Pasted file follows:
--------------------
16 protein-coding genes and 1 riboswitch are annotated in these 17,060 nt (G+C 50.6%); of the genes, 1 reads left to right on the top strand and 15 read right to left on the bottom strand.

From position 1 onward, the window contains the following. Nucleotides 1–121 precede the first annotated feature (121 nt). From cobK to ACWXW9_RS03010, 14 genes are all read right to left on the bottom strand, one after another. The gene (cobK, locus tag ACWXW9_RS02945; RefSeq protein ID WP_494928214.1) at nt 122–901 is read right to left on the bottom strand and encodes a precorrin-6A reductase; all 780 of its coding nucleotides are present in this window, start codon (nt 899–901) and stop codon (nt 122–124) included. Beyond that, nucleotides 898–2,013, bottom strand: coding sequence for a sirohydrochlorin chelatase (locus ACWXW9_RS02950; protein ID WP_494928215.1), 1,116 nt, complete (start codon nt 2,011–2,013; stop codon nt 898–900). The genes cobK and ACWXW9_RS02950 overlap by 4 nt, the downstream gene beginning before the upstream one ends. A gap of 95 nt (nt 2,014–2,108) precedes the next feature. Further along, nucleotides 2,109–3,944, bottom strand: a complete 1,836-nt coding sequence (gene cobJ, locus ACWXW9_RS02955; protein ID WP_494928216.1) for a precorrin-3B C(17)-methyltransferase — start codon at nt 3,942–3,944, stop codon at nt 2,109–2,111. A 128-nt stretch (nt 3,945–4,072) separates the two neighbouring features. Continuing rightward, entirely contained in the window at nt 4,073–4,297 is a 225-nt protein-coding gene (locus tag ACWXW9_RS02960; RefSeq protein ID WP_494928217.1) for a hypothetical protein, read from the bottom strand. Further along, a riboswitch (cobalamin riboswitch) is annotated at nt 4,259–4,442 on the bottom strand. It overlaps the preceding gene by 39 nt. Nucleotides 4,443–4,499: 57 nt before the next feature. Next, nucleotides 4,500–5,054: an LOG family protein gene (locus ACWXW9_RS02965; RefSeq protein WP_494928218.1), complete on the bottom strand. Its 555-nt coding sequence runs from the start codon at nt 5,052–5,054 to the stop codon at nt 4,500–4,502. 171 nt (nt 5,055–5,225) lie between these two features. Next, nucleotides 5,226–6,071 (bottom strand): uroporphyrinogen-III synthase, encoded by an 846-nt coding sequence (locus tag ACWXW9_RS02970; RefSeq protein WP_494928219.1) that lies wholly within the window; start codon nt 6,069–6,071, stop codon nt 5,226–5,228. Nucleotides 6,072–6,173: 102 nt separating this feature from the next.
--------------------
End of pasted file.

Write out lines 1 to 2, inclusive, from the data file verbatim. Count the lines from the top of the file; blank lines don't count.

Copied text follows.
16 protein-coding genes and 1 riboswitch are annotated in these 17,060 nt (G+C 50.6%); of the genes, 1 reads left to right on the top strand and 15 read right to left on the bottom strand.

From position 1 onward, the window contains the following. Nucleotides 1–121 precede the first annotated feature (121 nt). From cobK to ACWXW9_RS03010, 14 genes are all read right to left on the bottom strand, one after another. The gene (cobK, locus tag ACWXW9_RS02945; RefSeq protein ID WP_494928214.1) at nt 122–901 is read right to left on the bottom strand and encodes a precorrin-6A reductase; all 780 of its coding nucleotides are present in this window, start codon (nt 899–901) and stop codon (nt 122–124) included. Beyond that, nucleotides 898–2,013, bottom strand: coding sequence for a sirohydrochlorin chelatase (locus ACWXW9_RS02950; protein ID WP_494928215.1), 1,116 nt, complete (start codon nt 2,011–2,013; stop codon nt 898–900). The genes cobK and ACWXW9_RS02950 overlap by 4 nt, the downstream gene beginning before the upstream one ends. A gap of 95 nt (nt 2,014–2,108) precedes the next feature. Further along, nucleotides 2,109–3,944, bottom strand: a complete 1,836-nt coding sequence (gene cobJ, locus ACWXW9_RS02955; protein ID WP_494928216.1) for a precorrin-3B C(17)-methyltransferase — start codon at nt 3,942–3,944, stop codon at nt 2,109–2,111. A 128-nt stretch (nt 3,945–4,072) separates the two neighbouring features. Continuing rightward, entirely contained in the window at nt 4,073–4,297 is a 225-nt protein-coding gene (locus tag ACWXW9_RS02960; RefSeq protein ID WP_494928217.1) for a hypothetical protein, read from the bottom strand. Further along, a riboswitch (cobalamin riboswitch) is annotated at nt 4,259–4,442 on the bottom strand. It overlaps the preceding gene by 39 nt. Nucleotides 4,443–4,499: 57 nt before the next feature. Next, nucleotides 4,500–5,054: an LOG family protein gene (locus ACWXW9_RS02965; RefSeq protein WP_494928218.1), complete on the bottom strand. Its 555-nt coding sequence runs from the start codon at nt 5,052–5,054 to the stop codon at nt 4,500–4,502. 171 nt (nt 5,055–5,225) lie between these two features. Next, nucleotides 5,226–6,071 (bottom strand): uroporphyrinogen-III synthase, encoded by an 846-nt coding sequence (locus tag ACWXW9_RS02970; RefSeq protein WP_494928219.1) that lies wholly within the window; start codon nt 6,069–6,071, stop codon nt 5,226–5,228. Nucleotides 6,072–6,173: 102 nt separating this feature from the next.